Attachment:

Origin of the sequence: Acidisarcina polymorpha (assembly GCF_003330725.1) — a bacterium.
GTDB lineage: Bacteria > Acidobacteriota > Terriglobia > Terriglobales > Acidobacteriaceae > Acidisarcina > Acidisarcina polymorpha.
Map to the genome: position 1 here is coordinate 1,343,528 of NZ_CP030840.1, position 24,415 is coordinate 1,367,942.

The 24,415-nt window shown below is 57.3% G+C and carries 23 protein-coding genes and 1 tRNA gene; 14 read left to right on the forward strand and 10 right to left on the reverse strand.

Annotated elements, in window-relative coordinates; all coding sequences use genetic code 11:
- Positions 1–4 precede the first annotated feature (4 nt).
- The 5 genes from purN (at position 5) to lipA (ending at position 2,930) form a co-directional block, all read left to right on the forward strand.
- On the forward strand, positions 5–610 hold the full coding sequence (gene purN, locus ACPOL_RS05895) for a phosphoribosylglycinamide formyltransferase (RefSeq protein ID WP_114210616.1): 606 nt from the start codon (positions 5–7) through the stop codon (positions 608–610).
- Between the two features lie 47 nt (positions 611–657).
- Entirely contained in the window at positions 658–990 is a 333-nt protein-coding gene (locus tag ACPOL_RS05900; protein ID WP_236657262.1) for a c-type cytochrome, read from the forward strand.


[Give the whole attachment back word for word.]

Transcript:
Origin of the sequence: Acidisarcina polymorpha (assembly GCF_003330725.1) — a bacterium.
GTDB lineage: Bacteria > Acidobacteriota > Terriglobia > Terriglobales > Acidobacteriaceae > Acidisarcina > Acidisarcina polymorpha.
Map to the genome: position 1 here is coordinate 1,343,528 of NZ_CP030840.1, position 24,415 is coordinate 1,367,942.

The 24,415-nt window shown below is 57.3% G+C and carries 23 protein-coding genes and 1 tRNA gene; 14 read left to right on the forward strand and 10 right to left on the reverse strand.

Annotated elements, in window-relative coordinates; all coding sequences use genetic code 11:
- Positions 1–4 precede the first annotated feature (4 nt).
- The 5 genes from purN (at position 5) to lipA (ending at position 2,930) form a co-directional block, all read left to right on the forward strand.
- On the forward strand, positions 5–610 hold the full coding sequence (gene purN, locus ACPOL_RS05895) for a phosphoribosylglycinamide formyltransferase (RefSeq protein ID WP_114210616.1): 606 nt from the start codon (positions 5–7) through the stop codon (positions 608–610).
- Between the two features lie 47 nt (positions 611–657).
- Entirely contained in the window at positions 658–990 is a 333-nt protein-coding gene (locus tag ACPOL_RS05900; protein ID WP_236657262.1) for a c-type cytochrome, read from the forward strand.